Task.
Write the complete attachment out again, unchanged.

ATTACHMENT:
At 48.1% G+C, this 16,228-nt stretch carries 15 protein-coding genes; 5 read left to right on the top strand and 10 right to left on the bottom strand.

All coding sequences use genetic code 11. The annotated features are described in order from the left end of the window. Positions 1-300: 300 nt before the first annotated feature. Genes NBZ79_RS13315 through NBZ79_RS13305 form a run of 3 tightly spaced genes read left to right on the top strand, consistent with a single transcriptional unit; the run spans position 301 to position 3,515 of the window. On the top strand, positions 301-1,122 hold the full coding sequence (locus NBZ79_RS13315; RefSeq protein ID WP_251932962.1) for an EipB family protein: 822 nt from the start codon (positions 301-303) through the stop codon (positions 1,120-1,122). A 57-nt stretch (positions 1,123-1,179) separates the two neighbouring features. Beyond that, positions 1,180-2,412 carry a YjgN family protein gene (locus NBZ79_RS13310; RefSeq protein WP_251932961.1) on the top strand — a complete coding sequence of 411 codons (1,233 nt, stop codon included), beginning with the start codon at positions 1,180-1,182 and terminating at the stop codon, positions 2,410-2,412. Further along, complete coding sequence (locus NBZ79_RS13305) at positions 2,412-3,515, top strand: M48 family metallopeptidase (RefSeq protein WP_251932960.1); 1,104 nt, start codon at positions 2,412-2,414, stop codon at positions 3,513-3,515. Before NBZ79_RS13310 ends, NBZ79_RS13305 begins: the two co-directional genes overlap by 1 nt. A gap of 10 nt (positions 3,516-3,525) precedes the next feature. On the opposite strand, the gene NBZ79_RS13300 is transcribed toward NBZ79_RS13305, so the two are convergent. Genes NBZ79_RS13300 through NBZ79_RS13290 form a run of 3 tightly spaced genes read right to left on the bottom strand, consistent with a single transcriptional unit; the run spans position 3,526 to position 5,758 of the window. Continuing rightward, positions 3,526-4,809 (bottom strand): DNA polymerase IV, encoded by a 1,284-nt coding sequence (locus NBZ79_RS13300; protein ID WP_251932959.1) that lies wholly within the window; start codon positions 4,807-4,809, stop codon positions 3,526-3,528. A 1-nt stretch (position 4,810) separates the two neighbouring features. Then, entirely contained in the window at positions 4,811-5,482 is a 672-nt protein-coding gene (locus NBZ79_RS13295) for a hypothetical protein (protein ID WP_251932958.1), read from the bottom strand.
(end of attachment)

At 48.1% G+C, this 16,228-nt stretch carries 15 protein-coding genes; 5 read left to right on the top strand and 10 right to left on the bottom strand.

All coding sequences use genetic code 11. The annotated features are described in order from the left end of the window. Positions 1-300: 300 nt before the first annotated feature. Genes NBZ79_RS13315 through NBZ79_RS13305 form a run of 3 tightly spaced genes read left to right on the top strand, consistent with a single transcriptional unit; the run spans position 301 to position 3,515 of the window. On the top strand, positions 301-1,122 hold the full coding sequence (locus NBZ79_RS13315; RefSeq protein ID WP_251932962.1) for an EipB family protein: 822 nt from the start codon (positions 301-303) through the stop codon (positions 1,120-1,122). A 57-nt stretch (positions 1,123-1,179) separates the two neighbouring features. Beyond that, positions 1,180-2,412 carry a YjgN family protein gene (locus NBZ79_RS13310; RefSeq protein WP_251932961.1) on the top strand — a complete coding sequence of 411 codons (1,233 nt, stop codon included), beginning with the start codon at positions 1,180-1,182 and terminating at the stop codon, positions 2,410-2,412. Further along, complete coding sequence (locus NBZ79_RS13305) at positions 2,412-3,515, top strand: M48 family metallopeptidase (RefSeq protein WP_251932960.1); 1,104 nt, start codon at positions 2,412-2,414, stop codon at positions 3,513-3,515. Before NBZ79_RS13310 ends, NBZ79_RS13305 begins: the two co-directional genes overlap by 1 nt. A gap of 10 nt (positions 3,516-3,525) precedes the next feature. On the opposite strand, the gene NBZ79_RS13300 is transcribed toward NBZ79_RS13305, so the two are convergent. Genes NBZ79_RS13300 through NBZ79_RS13290 form a run of 3 tightly spaced genes read right to left on the bottom strand, consistent with a single transcriptional unit; the run spans position 3,526 to position 5,758 of the window. Continuing rightward, positions 3,526-4,809 (bottom strand): DNA polymerase IV, encoded by a 1,284-nt coding sequence (locus NBZ79_RS13300; protein ID WP_251932959.1) that lies wholly within the window; start codon positions 4,807-4,809, stop codon positions 3,526-3,528. A 1-nt stretch (position 4,810) separates the two neighbouring features. Then, entirely contained in the window at positions 4,811-5,482 is a 672-nt protein-coding gene (locus NBZ79_RS13295) for a hypothetical protein (protein ID WP_251932958.1), read from the bottom strand.